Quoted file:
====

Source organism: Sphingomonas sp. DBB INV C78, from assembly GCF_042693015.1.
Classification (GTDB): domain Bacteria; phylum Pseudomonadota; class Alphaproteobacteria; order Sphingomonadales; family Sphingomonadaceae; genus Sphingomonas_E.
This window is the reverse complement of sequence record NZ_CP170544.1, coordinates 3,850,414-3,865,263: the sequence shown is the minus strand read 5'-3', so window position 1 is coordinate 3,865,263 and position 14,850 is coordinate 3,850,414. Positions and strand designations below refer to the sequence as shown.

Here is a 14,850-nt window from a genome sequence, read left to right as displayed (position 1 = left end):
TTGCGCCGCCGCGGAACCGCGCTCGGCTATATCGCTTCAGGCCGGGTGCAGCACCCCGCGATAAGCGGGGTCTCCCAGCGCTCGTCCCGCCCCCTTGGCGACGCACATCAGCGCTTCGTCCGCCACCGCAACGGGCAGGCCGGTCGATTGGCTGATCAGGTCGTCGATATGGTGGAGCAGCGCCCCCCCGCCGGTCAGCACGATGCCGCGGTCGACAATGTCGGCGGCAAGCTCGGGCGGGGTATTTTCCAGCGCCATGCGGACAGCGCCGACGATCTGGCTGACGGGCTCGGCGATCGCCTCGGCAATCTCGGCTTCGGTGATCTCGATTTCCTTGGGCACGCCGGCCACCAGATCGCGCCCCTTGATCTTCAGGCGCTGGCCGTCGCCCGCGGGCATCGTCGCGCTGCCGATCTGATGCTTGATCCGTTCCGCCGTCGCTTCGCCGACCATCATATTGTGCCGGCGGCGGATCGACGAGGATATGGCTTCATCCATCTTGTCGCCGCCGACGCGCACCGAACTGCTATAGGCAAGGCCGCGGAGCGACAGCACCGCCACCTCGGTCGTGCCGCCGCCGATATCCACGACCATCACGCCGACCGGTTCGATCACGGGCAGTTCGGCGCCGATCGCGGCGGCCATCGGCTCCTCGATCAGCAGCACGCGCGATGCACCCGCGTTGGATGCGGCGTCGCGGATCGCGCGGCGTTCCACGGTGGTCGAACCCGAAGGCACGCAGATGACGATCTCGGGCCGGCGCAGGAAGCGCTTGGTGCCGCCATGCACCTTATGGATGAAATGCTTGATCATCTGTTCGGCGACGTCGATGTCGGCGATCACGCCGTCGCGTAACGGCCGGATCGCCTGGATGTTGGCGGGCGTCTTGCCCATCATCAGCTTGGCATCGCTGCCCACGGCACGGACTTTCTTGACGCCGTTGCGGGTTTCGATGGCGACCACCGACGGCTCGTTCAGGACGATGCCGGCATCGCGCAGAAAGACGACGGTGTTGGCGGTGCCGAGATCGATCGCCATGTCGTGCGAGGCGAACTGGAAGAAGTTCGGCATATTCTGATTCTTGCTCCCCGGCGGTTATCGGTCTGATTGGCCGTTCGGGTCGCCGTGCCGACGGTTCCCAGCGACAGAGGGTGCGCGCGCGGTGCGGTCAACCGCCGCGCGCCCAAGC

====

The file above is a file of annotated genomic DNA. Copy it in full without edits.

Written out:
Source organism: Sphingomonas sp. DBB INV C78, from assembly GCF_042693015.1.
Classification (GTDB): domain Bacteria; phylum Pseudomonadota; class Alphaproteobacteria; order Sphingomonadales; family Sphingomonadaceae; genus Sphingomonas_E.
This window is the reverse complement of sequence record NZ_CP170544.1, coordinates 3,850,414-3,865,263: the sequence shown is the minus strand read 5'-3', so window position 1 is coordinate 3,865,263 and position 14,850 is coordinate 3,850,414. Positions and strand designations below refer to the sequence as shown.

Here is a 14,850-nt window from a genome sequence, read left to right as displayed (position 1 = left end):
TTGCGCCGCCGCGGAACCGCGCTCGGCTATATCGCTTCAGGCCGGGTGCAGCACCCCGCGATAAGCGGGGTCTCCCAGCGCTCGTCCCGCCCCCTTGGCGACGCACATCAGCGCTTCGTCCGCCACCGCAACGGGCAGGCCGGTCGATTGGCTGATCAGGTCGTCGATATGGTGGAGCAGCGCCCCCCCGCCGGTCAGCACGATGCCGCGGTCGACAATGTCGGCGGCAAGCTCGGGCGGGGTATTTTCCAGCGCCATGCGGACAGCGCCGACGATCTGGCTGACGGGCTCGGCGATCGCCTCGGCAATCTCGGCTTCGGTGATCTCGATTTCCTTGGGCACGCCGGCCACCAGATCGCGCCCCTTGATCTTCAGGCGCTGGCCGTCGCCCGCGGGCATCGTCGCGCTGCCGATCTGATGCTTGATCCGTTCCGCCGTCGCTTCGCCGACCATCATATTGTGCCGGCGGCGGATCGACGAGGATATGGCTTCATCCATCTTGTCGCCGCCGACGCGCACCGAACTGCTATAGGCAAGGCCGCGGAGCGACAGCACCGCCACCTCGGTCGTGCCGCCGCCGATATCCACGACCATCACGCCGACCGGTTCGATCACGGGCAGTTCGGCGCCGATCGCGGCGGCCATCGGCTCCTCGATCAGCAGCACGCGCGATGCACCCGCGTTGGATGCGGCGTCGCGGATCGCGCGGCGTTCCACGGTGGTCGAACCCGAAGGCACGCAGATGACGATCTCGGGCCGGCGCAGGAAGCGCTTGGTGCCGCCATGCACCTTATGGATGAAATGCTTGATCATCTGTTCGGCGACGTCGATGTCGGCGATCACGCCGTCGCGTAACGGCCGGATCGCCTGGATGTTGGCGGGCGTCTTGCCCATCATCAGCTTGGCATCGCTGCCCACGGCACGGACTTTCTTGACGCCGTTGCGGGTTTCGATGGCGACCACCGACGGCTCGTTCAGGACGATGCCGGCATCGCGCAGAAAGACGACGGTGTTGGCGGTGCCGAGATCGATCGCCATGTCGTGCGAGGCGAACTGGAAGAAGTTCGGCATATTCTGATTCTTGCTCCCCGGCGGTTATCGGTCTGATTGGCCGTTCGGGTCGCCGTGCCGACGGTTCCCAGCGACAGAGGGTGCGCGCGCGGTGCGGTCAACCGCCGCGCGCCCAAGC